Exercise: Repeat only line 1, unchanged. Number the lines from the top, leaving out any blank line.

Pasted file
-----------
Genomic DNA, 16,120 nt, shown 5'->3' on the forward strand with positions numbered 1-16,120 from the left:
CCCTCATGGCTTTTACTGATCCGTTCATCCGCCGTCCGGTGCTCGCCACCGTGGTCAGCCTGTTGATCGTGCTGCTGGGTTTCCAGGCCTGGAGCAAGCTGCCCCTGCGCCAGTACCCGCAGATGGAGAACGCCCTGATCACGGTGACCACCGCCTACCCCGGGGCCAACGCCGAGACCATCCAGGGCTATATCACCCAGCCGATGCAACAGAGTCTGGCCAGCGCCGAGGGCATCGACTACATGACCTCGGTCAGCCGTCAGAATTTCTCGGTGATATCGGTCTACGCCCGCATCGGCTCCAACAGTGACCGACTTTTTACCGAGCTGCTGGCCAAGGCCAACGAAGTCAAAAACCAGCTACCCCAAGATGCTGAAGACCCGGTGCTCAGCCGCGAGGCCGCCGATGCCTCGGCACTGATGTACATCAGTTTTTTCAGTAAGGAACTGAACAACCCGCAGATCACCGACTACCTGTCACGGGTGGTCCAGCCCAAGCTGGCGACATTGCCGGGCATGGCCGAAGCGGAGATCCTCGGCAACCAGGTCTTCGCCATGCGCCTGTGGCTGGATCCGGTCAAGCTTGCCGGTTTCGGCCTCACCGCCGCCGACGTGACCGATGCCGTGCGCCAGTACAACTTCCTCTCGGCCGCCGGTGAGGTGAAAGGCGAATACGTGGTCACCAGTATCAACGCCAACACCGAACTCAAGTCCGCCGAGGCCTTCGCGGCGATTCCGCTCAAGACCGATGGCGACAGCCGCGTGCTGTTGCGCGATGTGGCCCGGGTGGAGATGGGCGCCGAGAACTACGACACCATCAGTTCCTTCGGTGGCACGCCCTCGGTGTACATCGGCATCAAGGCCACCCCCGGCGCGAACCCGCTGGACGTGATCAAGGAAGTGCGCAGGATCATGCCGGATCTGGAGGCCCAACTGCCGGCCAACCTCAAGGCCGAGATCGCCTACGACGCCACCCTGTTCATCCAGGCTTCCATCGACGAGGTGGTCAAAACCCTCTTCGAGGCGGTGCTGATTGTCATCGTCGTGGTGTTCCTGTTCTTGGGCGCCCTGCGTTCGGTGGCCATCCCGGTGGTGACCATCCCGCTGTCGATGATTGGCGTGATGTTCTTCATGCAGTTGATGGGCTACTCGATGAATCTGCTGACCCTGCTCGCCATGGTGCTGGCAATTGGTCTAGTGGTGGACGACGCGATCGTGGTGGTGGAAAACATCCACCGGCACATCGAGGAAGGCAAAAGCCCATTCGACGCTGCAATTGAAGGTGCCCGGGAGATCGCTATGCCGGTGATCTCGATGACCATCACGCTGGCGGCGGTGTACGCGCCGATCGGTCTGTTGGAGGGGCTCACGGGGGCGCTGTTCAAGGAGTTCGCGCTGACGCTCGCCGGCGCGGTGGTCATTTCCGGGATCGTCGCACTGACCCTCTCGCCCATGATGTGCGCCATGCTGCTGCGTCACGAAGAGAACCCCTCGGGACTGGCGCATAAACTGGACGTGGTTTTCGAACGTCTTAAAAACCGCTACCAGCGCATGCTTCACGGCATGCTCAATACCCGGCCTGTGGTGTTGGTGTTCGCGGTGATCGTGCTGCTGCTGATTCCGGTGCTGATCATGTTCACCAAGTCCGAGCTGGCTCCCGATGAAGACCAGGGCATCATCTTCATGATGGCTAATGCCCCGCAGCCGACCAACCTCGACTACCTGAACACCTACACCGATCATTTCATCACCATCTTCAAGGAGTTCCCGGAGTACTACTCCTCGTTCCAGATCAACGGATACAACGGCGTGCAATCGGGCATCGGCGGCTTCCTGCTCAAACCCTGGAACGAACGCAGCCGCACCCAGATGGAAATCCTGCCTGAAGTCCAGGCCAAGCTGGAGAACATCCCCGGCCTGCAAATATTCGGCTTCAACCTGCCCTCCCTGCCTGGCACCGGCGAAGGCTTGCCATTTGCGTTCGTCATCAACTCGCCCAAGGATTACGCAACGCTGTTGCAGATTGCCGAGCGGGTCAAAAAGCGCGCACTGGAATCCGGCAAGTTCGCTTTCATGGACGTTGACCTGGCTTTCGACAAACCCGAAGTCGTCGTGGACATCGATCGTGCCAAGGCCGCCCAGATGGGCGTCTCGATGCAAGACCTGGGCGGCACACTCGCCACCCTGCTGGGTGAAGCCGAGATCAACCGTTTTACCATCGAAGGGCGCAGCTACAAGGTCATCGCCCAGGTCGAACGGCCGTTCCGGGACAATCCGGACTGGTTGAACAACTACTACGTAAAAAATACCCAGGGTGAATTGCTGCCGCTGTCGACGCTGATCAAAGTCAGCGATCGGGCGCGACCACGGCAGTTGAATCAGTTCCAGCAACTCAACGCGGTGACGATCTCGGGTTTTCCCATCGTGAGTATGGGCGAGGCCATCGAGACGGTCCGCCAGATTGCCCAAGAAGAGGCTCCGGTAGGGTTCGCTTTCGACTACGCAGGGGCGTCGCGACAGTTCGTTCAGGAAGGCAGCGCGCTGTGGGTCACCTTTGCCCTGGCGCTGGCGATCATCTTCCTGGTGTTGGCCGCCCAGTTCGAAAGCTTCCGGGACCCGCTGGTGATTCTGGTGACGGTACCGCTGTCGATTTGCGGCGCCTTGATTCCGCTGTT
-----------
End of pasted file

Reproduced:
Genomic DNA, 16,120 nt, shown 5'->3' on the forward strand with positions numbered 1-16,120 from the left: